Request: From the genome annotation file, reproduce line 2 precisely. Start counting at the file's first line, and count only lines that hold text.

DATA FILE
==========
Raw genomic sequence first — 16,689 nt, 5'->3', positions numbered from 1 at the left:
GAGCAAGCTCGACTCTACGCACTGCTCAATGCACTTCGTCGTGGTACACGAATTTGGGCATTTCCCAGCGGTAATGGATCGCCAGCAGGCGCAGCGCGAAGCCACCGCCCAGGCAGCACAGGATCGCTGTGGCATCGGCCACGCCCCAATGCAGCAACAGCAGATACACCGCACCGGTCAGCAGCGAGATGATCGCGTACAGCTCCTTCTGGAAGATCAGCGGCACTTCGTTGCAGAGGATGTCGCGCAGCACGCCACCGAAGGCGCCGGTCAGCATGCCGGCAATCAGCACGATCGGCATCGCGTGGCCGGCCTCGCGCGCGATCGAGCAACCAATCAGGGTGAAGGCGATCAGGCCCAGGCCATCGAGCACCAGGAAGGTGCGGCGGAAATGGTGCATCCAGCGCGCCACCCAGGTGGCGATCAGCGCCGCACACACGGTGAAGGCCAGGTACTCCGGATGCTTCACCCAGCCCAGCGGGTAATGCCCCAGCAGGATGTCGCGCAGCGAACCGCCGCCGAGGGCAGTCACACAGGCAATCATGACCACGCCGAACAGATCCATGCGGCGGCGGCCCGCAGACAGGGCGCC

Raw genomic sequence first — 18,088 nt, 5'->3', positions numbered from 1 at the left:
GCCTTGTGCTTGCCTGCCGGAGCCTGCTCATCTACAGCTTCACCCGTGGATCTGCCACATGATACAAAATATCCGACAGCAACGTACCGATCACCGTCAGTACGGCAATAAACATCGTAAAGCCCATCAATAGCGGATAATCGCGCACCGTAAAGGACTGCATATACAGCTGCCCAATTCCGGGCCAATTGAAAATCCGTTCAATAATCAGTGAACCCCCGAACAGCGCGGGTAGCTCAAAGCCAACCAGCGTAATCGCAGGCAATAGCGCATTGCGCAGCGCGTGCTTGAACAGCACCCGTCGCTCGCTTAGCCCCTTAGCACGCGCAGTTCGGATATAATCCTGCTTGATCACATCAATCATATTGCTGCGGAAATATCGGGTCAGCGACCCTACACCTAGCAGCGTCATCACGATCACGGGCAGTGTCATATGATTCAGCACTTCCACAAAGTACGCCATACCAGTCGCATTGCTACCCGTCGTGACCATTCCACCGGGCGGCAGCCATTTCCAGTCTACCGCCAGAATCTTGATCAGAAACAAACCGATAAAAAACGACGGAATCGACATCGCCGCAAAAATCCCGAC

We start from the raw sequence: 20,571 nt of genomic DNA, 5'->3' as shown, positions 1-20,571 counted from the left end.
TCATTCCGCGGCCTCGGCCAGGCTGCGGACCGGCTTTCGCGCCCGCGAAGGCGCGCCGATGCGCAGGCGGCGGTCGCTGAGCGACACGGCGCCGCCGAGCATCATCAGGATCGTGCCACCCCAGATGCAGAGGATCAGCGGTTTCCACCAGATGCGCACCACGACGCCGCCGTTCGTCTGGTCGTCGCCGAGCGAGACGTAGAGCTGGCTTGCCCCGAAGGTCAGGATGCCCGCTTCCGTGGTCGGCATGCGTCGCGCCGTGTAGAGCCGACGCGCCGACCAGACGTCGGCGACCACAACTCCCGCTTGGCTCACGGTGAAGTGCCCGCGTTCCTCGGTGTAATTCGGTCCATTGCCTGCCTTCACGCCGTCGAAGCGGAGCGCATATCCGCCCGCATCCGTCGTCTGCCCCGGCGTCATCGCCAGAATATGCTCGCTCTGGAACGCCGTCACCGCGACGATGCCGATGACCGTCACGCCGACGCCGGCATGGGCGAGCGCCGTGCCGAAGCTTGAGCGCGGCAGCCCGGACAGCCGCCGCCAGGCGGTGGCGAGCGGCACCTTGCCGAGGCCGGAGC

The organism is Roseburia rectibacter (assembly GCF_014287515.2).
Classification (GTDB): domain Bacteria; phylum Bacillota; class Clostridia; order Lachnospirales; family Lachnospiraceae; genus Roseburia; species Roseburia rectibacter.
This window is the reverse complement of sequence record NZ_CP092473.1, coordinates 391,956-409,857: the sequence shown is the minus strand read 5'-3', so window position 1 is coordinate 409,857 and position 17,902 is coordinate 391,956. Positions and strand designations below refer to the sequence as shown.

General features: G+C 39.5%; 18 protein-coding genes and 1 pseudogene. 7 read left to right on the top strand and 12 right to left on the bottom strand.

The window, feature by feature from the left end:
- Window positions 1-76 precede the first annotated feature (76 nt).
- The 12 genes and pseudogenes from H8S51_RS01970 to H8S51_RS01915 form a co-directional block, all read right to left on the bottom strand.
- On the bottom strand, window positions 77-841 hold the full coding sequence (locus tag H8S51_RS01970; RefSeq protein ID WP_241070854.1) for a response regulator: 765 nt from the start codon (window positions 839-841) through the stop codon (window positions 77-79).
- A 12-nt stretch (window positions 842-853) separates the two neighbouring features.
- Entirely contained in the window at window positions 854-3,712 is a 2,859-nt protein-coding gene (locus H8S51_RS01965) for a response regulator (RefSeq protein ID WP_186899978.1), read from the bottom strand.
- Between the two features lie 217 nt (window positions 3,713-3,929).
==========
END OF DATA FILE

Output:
GAGCAAGCTCGACTCTACGCACTGCTCAATGCACTTCGTCGTGGTACACGAATTTGGGCATTTCCCAGCGGTAATGGATCGCCAGCAGGCGCAGCGCGAAGCCACCGCCCAGGCAGCACAGGATCGCTGTGGCATCGGCCACGCCCCAATGCAGCAACAGCAGATACACCGCACCGGTCAGCAGCGAGATGATCGCGTACAGCTCCTTCTGGAAGATCAGCGGCACTTCGTTGCAGAGGATGTCGCGCAGCACGCCACCGAAGGCGCCGGTCAGCATGCCGGCAATCAGCACGATCGGCATCGCGTGGCCGGCCTCGCGCGCGATCGAGCAACCAATCAGGGTGAAGGCGATCAGGCCCAGGCCATCGAGCACCAGGAAGGTGCGGCGGAAATGGTGCATCCAGCGCGCCACCCAGGTGGCGATCAGCGCCGCACACACGGTGAAGGCCAGGTACTCCGGATGCTTCACCCAGCCCAGCGGGTAATGCCCCAGCAGGATGTCGCGCAGCGAACCGCCGCCGAGGGCAGTCACACAGGCAATCATGACCACGCCGAACAGATCCATGCGGCGGCGGCCCGCAGACAGGGCGCC